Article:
A report from the Centre for London thinktank has recommended scrapping the capital’s recently-introduced Ultra Low Emission Zone (ULEZ) in favour of a “smarter and fairer system.”
The report, Green Light: Next generation road user charging for a healthier, move liveable, London, argues that London should replace any existing and planned road charging schemes with a single system called City Move by the report.
This would, according to the report by the Centre for London, charge motorists per mile and would apply in those areas where there is high demand of usage, as well as poor air quality.
Significantly, it would ensure rates differ depending on the public transport options in each area, while also taking into account local levels of congestion and pollution.
The rate at which motorists are charged will also depend on vehicle class and its levels of emissions.
According to the Centre for London, the technology to implement this payment scheme is available, and could be implemented by the Mayor of London.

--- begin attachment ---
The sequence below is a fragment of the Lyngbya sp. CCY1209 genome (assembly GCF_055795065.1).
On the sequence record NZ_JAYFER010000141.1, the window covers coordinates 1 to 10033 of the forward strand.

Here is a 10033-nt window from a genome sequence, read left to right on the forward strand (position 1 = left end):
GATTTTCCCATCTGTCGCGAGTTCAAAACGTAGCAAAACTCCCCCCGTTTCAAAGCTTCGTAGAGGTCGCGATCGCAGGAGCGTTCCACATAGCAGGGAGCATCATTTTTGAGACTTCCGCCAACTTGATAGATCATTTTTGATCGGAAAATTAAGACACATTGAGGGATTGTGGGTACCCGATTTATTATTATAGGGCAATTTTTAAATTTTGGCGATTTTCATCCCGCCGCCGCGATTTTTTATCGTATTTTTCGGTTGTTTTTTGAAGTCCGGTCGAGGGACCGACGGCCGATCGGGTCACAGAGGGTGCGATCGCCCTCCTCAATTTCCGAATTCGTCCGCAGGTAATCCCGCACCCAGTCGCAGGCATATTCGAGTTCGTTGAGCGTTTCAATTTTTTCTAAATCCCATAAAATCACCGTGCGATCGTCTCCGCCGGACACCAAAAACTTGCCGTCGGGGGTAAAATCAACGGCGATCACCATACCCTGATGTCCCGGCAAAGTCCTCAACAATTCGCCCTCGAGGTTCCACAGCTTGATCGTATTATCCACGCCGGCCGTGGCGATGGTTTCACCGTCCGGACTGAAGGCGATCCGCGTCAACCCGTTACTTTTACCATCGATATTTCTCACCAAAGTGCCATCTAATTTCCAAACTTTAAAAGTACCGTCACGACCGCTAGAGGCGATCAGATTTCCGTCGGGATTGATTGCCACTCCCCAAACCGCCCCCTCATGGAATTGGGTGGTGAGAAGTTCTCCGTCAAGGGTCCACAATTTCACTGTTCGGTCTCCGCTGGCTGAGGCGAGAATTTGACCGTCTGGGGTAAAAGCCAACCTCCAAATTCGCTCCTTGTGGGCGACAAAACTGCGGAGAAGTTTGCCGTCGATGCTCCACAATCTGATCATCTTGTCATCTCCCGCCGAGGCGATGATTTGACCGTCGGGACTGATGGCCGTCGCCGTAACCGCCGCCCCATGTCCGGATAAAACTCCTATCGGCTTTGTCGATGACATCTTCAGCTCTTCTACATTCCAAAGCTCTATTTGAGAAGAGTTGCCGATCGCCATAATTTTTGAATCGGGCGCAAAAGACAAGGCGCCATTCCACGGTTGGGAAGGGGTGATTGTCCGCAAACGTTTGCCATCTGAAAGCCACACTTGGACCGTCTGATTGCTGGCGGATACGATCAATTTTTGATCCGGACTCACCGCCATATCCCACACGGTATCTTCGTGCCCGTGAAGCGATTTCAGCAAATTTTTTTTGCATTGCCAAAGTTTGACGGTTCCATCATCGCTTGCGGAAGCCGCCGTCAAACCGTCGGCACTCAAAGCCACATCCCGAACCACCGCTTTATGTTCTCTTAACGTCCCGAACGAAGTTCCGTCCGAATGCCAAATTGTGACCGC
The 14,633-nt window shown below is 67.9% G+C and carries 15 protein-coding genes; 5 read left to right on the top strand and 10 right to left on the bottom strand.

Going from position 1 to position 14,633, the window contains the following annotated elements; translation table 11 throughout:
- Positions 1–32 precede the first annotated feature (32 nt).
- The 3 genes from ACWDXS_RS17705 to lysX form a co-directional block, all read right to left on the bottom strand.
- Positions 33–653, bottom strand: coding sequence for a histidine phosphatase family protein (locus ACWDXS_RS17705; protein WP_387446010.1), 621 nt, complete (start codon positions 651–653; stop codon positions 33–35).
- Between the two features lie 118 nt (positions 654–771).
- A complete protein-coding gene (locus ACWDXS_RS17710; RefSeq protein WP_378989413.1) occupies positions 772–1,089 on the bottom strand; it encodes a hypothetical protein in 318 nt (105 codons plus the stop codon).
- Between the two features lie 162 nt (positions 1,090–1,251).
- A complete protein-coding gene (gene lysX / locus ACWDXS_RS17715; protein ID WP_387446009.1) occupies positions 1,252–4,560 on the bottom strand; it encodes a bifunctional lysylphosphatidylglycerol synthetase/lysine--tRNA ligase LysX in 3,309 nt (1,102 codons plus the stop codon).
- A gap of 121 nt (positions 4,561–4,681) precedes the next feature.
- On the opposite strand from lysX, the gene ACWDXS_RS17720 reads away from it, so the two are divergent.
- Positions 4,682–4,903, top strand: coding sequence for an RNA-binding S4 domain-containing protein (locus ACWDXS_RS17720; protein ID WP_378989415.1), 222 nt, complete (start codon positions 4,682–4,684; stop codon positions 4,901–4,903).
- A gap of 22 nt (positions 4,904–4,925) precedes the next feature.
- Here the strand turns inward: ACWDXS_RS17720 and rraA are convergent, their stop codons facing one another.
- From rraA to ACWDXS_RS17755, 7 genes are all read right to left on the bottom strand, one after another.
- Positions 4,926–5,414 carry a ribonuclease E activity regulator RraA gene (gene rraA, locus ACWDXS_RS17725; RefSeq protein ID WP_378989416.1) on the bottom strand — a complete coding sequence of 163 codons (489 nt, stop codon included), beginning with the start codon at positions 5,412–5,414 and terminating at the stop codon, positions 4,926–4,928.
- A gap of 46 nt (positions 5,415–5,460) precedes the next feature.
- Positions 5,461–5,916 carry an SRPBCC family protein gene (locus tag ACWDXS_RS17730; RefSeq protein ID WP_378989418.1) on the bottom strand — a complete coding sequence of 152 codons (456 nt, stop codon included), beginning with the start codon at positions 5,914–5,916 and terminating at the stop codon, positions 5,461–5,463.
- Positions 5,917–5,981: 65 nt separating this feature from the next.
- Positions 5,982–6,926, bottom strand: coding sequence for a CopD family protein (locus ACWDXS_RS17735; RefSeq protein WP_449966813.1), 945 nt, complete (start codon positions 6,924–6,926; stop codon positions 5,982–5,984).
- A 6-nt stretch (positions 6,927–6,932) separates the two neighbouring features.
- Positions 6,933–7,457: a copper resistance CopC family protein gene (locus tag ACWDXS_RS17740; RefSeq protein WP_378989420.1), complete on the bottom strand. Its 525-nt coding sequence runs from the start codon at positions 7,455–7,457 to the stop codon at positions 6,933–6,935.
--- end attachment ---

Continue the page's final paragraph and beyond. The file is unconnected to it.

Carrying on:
The report states: “If London wants to remain at the forefront of transport innovation and to create a better urban environment, it needs to act now.”
The idea of the pay per mile scheme is that it would reflect the true nature of individual vehicle journeys and charge motorists and businesses based on those individual journeys.
Implemented at the start of April, the ULEZ charges cars, vans, HGVs, buses, coaches and lorries per day if they exceed the level of emissions allowed in the zone.
It is intended to reduce toxic air, and therefore reduce London’s issue on that front.
However, the Centre for London’s report states that the zone will need updating by 2025, when the streets in the capital will have a number of charging schemes for vehicle standards, creating “a confusing system for drivers to navigate.”
As a result, the report urges Sadiq Khan to develop options for a new distance-based road user charging scheme.